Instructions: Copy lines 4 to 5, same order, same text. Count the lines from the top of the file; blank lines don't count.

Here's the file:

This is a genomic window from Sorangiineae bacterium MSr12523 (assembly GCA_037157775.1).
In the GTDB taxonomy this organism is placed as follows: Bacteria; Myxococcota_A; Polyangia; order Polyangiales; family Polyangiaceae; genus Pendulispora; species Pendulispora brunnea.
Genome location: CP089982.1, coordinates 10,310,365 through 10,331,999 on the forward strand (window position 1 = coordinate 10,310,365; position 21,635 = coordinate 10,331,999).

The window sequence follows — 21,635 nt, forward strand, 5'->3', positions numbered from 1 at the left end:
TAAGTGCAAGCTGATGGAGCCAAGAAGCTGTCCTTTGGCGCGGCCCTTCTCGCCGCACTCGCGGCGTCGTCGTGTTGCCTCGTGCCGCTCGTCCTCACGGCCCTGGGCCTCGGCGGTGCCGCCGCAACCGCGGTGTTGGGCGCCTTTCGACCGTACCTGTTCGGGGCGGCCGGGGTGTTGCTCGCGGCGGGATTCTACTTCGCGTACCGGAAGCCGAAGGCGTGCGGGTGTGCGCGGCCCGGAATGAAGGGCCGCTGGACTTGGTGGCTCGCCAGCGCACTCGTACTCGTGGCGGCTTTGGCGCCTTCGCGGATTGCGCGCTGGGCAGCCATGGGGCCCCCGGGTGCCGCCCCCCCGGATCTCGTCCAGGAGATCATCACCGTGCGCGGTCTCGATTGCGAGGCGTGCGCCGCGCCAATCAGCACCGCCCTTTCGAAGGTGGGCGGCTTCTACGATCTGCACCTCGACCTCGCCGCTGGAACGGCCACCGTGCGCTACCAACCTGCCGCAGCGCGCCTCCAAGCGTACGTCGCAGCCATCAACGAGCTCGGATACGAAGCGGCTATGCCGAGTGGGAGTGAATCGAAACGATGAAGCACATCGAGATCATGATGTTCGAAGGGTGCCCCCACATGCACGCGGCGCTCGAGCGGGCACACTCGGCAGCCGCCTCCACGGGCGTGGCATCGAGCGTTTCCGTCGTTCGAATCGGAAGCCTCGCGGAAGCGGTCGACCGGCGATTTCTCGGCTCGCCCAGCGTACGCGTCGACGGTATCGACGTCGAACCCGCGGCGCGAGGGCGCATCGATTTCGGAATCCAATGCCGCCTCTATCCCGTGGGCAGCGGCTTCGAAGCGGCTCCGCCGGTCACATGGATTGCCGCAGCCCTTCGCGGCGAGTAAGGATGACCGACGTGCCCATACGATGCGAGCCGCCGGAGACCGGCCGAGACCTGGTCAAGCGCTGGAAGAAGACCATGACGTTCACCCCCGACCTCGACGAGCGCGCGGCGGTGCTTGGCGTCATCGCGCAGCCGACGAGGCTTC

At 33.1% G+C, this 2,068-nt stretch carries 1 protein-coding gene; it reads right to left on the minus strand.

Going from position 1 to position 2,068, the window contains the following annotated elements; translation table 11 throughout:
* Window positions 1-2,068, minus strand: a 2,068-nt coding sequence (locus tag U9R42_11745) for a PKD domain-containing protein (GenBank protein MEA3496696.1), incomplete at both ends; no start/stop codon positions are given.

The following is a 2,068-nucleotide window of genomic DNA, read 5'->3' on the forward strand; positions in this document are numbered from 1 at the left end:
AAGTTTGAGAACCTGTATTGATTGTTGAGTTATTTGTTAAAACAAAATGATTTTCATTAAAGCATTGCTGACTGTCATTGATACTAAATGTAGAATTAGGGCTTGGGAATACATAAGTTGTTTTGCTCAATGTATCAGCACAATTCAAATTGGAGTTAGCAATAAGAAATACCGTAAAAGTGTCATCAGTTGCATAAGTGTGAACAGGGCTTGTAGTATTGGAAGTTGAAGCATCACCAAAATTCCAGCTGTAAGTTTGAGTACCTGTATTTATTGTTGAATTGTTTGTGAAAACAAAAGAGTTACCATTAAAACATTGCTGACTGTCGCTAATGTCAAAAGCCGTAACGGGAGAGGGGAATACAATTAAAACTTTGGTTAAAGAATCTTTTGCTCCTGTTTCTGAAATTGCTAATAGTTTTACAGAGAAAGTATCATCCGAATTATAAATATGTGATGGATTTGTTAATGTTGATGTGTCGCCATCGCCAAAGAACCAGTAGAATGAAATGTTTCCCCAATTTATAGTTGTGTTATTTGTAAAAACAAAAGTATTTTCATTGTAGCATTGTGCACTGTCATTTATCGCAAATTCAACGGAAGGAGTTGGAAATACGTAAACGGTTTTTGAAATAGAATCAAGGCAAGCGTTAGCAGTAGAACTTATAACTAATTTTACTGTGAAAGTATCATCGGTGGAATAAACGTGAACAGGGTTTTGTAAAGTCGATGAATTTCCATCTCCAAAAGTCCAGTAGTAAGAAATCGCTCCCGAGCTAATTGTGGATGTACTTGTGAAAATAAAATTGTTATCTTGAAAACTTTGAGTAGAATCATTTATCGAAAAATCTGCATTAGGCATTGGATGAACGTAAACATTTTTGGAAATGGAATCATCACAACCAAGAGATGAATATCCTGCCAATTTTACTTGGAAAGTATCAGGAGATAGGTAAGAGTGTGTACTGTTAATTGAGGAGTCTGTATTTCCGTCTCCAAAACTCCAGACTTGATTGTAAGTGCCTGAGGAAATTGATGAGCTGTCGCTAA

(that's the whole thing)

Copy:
The window sequence follows — 21,635 nt, forward strand, 5'->3', positions numbered from 1 at the left end:
TAAGTGCAAGCTGATGGAGCCAAGAAGCTGTCCTTTGGCGCGGCCCTTCTCGCCGCACTCGCGGCGTCGTCGTGTTGCCTCGTGCCGCTCGTCCTCACGGCCCTGGGCCTCGGCGGTGCCGCCGCAACCGCGGTGTTGGGCGCCTTTCGACCGTACCTGTTCGGGGCGGCCGGGGTGTTGCTCGCGGCGGGATTCTACTTCGCGTACCGGAAGCCGAAGGCGTGCGGGTGTGCGCGGCCCGGAATGAAGGGCCGCTGGACTTGGTGGCTCGCCAGCGCACTCGTACTCGTGGCGGCTTTGGCGCCTTCGCGGATTGCGCGCTGGGCAGCCATGGGGCCCCCGGGTGCCGCCCCCCCGGATCTCGTCCAGGAGATCATCACCGTGCGCGGTCTCGATTGCGAGGCGTGCGCCGCGCCAATCAGCACCGCCCTTTCGAAGGTGGGCGGCTTCTACGATCTGCACCTCGACCTCGCCGCTGGAACGGCCACCGTGCGCTACCAACCTGCCGCAGCGCGCCTCCAAGCGTACGTCGCAGCCATCAACGAGCTCGGATACGAAGCGGCTATGCCGAGTGGGAGTGAATCGAAACGATGAAGCACATCGAGATCATGATGTTCGAAGGGTGCCCCCACATGCACGCGGCGCTCGAGCGGGCACACTCGGCAGCCGCCTCCACGGGCGTGGCATCGAGCGTTTCCGTCGTTCGAATCGGAAGCCTCGCGGAAGCGGTCGACCGGCGATTTCTCGGCTCGCCCAGCGTACGCGTCGACGGTATCGACGTCGAACCCGCGGCGCGAGGGCGCATCGATTTCGGAATCCAATGCCGCCTCTATCCCGTGGGCAGCGGCTTCGAAGCGGCTCCGCCGGTCACATGGATTGCCGCAGCCCTTCGCGGCGAGTAAGGATGACCGACGTGCCCATACGATGCGAGCCGCCGGAGACCGGCCGAGACCTGGTCAAGCGCTGGAAGAAGACCATGACGTTCACCCCCGACCTCGACGAGCGCGCGGCGGTGCTTGGCGTCATCGCGCAGCCGACGAGGCTTC